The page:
HOUSTON, TX - OCTOBER 08:  Chael Sonnen (white shorts) prepares to slam Brian Stann to the mat during the UFC 136 event at Toyota Center on October 8, 2011 in Houston, Texas.  (Photo by Nick Laham/Zuffa LLC/Zuffa LLC via Getty Images)
Chael Sonnen prepares to slam Brian Stann to the mat during UFC 136 at Toyota Center on October 8, 2011 in Houston, Texas. Sonnen won by second-round submission. (Photo by Nick Laham/Zuffa LLC via Getty Images)

Training for a UFC fight is an intense, all-consuming process, Stann explained. There’s a date on the calendar and another human being somewhere out there in the world who’s thinking only about beating you up. And you, similarly, are thinking only about him.

For weeks you live that way. A “razor focus,” as Stann put it. Your training regimen and diet are the most important things in your life. All the other stuff you might want to do — take your kids out for ice cream, drink a cold beer, eat a huge meal and fall asleep on the couch — becomes stuff you’ll do later, after the fight. In your mind, that lovely life on the other side of the fight feels like a paradise in waiting. But when you actually get there, Stann explained, mainly what you feel is a sudden absence.

“You miss it,” said Stann. “Suddenly there’s a lot of white space in your day, and you don’t really know what to do with it.”

And that’s if you win. That’s the best-case scenario. If you lose, you have all that stuff to look forward to plus the despair of professional failure. It’s like any career setback, except this one was broadcast on live TV — and it may or may not come with a free concussion thrown in for good measure.

The other part is that, with a win or a loss, everyone you know seems to want to talk to you about your fight. That can get annoying even in victory. In defeat it’s borderline intolerable.

“I remember when I lost to Chael, my barber had an opinion on it,” Stann said. “I had a job at the time, and the people at work would read the articles and tell me what the writers and the journalists had to say about my fight. You can't find people who ask you, ‘Hey how are your kids doing? Drove past your house, looks like you did some work to the front lawn.’ Nobody wants to talk about that. They only ask you about the fight. And man, you could get really caught up where that becomes your identity. Your identity is no longer your character, your family, who you are, your faith. Your identity is the last performance you had in that Octagon.”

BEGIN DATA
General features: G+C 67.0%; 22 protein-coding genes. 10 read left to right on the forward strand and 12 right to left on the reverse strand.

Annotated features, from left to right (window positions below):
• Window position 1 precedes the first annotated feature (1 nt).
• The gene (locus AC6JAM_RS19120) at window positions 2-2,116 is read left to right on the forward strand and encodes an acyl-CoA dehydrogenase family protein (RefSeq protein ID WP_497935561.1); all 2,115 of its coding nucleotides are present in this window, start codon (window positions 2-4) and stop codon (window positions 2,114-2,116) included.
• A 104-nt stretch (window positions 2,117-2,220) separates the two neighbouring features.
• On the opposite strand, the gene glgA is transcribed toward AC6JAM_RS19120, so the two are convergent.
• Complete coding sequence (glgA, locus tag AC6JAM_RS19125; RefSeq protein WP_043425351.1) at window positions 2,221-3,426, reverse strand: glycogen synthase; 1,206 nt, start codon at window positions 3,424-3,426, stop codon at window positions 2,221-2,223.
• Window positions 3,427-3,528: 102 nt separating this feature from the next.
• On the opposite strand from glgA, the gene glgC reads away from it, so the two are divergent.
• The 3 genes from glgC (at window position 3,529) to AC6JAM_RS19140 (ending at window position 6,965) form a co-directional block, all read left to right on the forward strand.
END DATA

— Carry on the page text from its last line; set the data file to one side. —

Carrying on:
This is part of why fighting can be like an addiction for many people, Stann said. If you fight and win, you get a high that you can’t get anywhere else in your life, followed by a lull that only encourages you to chase the next high. If you lose, the fall is even more precipitous, and you become convinced that only the high of a win will bring you back up again.

It’s this thinking that can be really dangerous, Stann said. His advice to fighters in the throes of this cycle was to remember that fighting is a thing they do, but not the entirety of who they are.

“I think that that's really essential,” Stann said. “And it's really the same thing for military veterans. I've seen military veterans go to way darker corners of their mind with regret, with survivor's guilt. When they took that uniform off, they felt like that's what made them who they are. They have to get to a place where they realize it's not, that they can still take all the energy and skills and leadership abilities they gained and apply it to something new.”

Gaining that perspective can be easier said than done. According to Poirier, beginning therapy after his loss to Gaethje helped him put things in the proper focus. It’s how he came to realize that fighting could be a job, but might ultimately leave him unfulfilled as a totalizing identity.

“I think it’s important to like, open up and talk about how you feel,” Poirier said. “You know, we’re such in the spotlight of being tough guys all the time, but we’re people too. That’s the part of the mindset, like, Dustin the fighter. But what about Dustin? What about me?”

Because when the fighting is done, then it’s only the person left. And eventually, no matter how many fights you win or how much money you make, everyone has to take off the gloves for the last time.